Anomalous Mitral Arcade in Twin-Twin Transfusion SyndromeClinical Perspective
Background—Echocardiography has documented acquired pulmonary stenosis and cardiomyopathy in recipient fetuses in twin-twin transfusion syndrome. At autopsy, we also have identified anomalous mitral arcade, a rare valve deformity associated with mitral regurgitation.
Methods and Results—To identify a profile for anomalous mitral arcade, we compared clinicopathological data from 11 sets of autopsied twin-twin transfusion syndrome fetuses, including 4 twin pairs in whom the recipient had anomalous mitral arcade (affected) and 7 pairs in whom both had structurally normal mitral valves (unaffected). Anomalous mitral arcade was characterized by a thick fibrous band at the free margin of the leaflets tethering papillary muscles and absent/short tendinous cords. One affected recipient also had pulmonary stenosis and tricuspid valve dysplasia. In all 11 sets, recipient hearts were larger than paired donor hearts. All 11 recipients had moderate to severe cardiac dysfunction by echocardiography. Echocardiography disclosed left atrial enlargement in all affected recipients but none of the unaffected recipients. Mitral regurgitation was present before demise in all affected recipients evaluated with color Doppler. Progressive decrease in mitral leaflet mobility was noted in those affected recipients with serial echocardiography.
Conclusions—Previously unreported in twin-twin transfusion syndrome, anomalous mitral arcade was identified in 4 of 11 recipient fetuses (36%) in this autopsy series. Ultrasound or echocardiographic evidence of left atrial dilation, mitral regurgitation, and decreased leaflet mobility in recipients should raise suspicion for anomalous mitral arcade. Development of anomalous mitral arcade in twin-twin transfusion syndrome recipients suggests that the lesion is an acquired valve deformity in this setting, not a malformation.
Twin-twin transfusion syndrome (TTTS) occurs in 10% to 20% of monozygous twin gestations and is an important cause of perinatal mortality in monochorionic twins with very high mortality rates if untreated.1,2 The syndrome is characterized clinically by polyhydramnios in 1 twin and oligohydramnios in the other. The pathophysiology of the syndrome is incompletely understood; however, it has been speculated that an imbalance in net blood supply to the recipient fetus resulting from abnormal placental vascular connections, combined with exposure to circulating abnormal vasoactive mediators, produces the syndrome.2,–,4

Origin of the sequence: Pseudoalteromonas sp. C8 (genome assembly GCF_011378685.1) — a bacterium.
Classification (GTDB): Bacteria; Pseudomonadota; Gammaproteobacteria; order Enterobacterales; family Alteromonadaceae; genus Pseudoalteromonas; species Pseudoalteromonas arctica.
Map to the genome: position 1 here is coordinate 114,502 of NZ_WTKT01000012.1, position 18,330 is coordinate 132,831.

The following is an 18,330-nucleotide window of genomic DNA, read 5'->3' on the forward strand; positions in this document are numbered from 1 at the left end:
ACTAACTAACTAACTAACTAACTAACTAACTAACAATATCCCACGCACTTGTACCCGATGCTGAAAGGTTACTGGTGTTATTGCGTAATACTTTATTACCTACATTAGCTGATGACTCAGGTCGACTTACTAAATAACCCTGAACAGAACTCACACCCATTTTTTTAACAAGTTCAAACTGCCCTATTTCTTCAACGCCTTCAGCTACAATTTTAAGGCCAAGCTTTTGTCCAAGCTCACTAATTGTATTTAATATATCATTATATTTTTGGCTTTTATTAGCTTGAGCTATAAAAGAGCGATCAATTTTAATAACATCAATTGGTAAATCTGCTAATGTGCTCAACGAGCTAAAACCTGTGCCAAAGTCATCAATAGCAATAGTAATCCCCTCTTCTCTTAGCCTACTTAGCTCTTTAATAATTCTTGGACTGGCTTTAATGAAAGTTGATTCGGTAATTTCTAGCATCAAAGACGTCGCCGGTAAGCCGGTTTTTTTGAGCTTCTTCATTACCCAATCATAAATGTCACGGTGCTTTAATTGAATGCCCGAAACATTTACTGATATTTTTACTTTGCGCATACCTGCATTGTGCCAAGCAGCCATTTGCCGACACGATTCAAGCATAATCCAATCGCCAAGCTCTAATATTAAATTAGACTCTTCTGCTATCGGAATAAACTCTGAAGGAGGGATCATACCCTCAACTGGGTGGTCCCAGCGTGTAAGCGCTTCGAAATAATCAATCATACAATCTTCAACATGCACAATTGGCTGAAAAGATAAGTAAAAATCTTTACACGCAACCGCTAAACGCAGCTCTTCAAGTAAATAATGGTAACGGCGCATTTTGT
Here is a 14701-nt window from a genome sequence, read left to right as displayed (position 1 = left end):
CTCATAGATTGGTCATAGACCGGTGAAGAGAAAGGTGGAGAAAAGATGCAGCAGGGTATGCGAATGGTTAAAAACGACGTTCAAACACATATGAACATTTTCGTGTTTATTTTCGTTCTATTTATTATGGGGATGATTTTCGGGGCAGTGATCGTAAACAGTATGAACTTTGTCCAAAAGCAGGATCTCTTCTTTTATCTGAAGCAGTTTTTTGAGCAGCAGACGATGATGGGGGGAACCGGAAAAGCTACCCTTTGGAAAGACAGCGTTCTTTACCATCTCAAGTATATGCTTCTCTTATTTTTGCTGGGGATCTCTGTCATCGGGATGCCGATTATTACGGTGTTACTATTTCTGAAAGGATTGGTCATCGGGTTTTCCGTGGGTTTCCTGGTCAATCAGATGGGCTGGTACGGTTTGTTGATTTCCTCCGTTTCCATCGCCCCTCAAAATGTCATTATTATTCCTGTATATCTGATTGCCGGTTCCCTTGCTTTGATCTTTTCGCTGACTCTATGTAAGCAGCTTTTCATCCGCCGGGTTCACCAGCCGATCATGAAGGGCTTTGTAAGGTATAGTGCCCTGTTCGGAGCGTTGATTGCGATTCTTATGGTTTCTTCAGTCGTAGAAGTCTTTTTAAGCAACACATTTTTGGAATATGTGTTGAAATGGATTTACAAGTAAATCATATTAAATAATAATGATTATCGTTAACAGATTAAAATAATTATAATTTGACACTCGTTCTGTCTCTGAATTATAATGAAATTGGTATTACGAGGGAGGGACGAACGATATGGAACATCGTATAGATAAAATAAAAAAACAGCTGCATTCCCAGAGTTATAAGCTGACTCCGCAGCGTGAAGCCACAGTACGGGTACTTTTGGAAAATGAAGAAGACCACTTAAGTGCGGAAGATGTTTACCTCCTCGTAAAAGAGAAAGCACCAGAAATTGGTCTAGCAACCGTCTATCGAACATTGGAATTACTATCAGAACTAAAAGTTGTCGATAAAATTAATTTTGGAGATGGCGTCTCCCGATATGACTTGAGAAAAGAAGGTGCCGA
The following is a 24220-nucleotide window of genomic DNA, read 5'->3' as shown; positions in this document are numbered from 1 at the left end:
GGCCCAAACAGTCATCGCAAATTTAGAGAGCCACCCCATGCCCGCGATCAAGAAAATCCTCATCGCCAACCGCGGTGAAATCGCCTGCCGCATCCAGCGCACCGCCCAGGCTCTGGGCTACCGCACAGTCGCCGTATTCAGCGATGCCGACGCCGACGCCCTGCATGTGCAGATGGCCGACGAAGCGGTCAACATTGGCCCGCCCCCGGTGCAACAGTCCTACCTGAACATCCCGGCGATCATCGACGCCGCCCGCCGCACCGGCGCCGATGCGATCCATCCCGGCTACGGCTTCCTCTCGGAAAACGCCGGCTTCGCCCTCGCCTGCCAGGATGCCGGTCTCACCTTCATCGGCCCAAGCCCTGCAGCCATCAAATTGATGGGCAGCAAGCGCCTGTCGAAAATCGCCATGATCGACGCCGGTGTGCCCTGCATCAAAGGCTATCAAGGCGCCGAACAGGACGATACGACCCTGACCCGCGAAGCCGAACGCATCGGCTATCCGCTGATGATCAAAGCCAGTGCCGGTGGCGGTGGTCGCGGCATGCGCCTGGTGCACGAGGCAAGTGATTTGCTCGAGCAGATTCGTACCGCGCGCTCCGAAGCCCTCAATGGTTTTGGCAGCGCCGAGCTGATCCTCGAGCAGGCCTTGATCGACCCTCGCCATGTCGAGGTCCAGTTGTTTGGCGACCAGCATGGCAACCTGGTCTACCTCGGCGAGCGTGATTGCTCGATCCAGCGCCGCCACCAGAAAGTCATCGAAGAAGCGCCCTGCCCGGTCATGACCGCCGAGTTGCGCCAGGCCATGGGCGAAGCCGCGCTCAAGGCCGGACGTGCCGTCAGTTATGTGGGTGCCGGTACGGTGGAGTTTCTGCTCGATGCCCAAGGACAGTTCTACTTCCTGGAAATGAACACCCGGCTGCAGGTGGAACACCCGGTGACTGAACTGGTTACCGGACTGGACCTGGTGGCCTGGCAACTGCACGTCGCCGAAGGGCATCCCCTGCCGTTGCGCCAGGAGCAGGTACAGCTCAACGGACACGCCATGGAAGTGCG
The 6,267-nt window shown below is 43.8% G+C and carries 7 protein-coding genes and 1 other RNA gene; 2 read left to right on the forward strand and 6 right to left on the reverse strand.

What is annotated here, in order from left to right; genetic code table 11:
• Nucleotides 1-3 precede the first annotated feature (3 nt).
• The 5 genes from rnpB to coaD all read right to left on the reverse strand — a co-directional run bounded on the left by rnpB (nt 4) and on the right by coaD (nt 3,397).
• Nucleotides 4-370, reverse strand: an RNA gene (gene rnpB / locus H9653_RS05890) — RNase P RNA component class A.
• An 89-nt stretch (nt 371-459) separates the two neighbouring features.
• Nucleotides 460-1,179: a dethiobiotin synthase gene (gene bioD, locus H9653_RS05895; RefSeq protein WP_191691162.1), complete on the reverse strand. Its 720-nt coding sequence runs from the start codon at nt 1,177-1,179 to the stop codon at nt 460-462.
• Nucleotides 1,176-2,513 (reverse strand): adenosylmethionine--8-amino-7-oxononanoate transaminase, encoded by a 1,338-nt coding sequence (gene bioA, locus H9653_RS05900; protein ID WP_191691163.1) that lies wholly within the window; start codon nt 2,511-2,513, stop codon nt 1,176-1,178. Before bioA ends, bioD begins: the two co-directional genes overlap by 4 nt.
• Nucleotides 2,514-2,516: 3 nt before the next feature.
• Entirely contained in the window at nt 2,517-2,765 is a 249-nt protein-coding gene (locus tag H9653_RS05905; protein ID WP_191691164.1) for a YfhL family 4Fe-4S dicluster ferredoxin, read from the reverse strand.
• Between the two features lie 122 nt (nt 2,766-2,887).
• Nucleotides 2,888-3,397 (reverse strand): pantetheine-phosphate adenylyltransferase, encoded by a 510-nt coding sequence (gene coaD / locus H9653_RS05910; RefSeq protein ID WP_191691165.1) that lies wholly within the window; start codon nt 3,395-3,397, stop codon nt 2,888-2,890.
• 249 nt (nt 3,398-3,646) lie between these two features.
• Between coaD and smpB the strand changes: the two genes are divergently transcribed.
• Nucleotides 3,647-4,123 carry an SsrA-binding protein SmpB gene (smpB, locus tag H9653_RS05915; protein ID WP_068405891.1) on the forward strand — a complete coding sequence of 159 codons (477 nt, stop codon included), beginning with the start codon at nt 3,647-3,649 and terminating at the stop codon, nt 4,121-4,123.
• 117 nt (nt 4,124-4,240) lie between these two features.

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In the recipient twin, TTTS can lead to cardiovascular compromise, which can be detected antenatally by ultrasound.3,5,6 On echocardiography, the most common abnormalities seen in recipient twins are ventricular hypertrophy (18% to 49% of cases), increased cardiothoracic ratio (as high as 47%), ventricular dilation (17% to 31%), tricuspid regurgitation (35% to 52%), and mitral regurgitation (13% to 15%).2 In addition, cases of acquired pulmonary stenosis/atresia in the recipient twin have been reported.3,6,7 Other than rare case reports,8 there are no autopsy studies of hearts in this population. Thus, the great majority of cardiac abnormalities identified echocardiographically have not been corroborated.
As a regional referral center for TTTS, our institution manages a large number of pregnancies with this condition. Furthermore, we have performed a significant number of autopsies in this high-risk population. Although many of the above cardiac abnormalities have been seen at autopsy, we also have identified cases of anomalous mitral arcade, a rare deformity of the mitral valve associated with regurgitation.9,–,11 Anomalous mitral arcade refers to a thick band of fibrous tissue at the free margin of one or both mitral leaflets; this fibrous band arcs between the anterolateral and posteromedial papillary muscles of the left ventricle. As part of this arch-like configuration, the tendinous cords are shortened and thickened or even absent, and the papillary muscles come in direct contact with the leaflet tissue. The papillary muscles are tethered by the fibrous band, and valvular insufficiency and sudden death may result. The pathogenesis of this rare cardiac lesion is poorly understood.
The present clinicopathological correlation study was undertaken to investigate the occurrence of anomalous mitral arcade in fetuses with TTTS undergoing autopsy at our institution and to examine whether echocardiography can be useful in detecting this rare lesion during fetal life. Our hypothesis was that anomalous mitral arcade may explain many of the hemodynamic and structural cardiac abnormalities identified echocardiographically. The specific aim was to define a clinical profile that can be used to raise clinical suspicion for anomalous mitral valve arcade in the setting of severe TTTS.
This was a retrospective clinicopathological correlation study of autopsied TTTS fetuses whose mothers had been followed and delivered at a tertiary referral institution (University of California San Francisco Medical Center) from 1999 to 2009. The study was approved by the University of California, San Francisco Committee on Human Research, and the patients gave informed consent.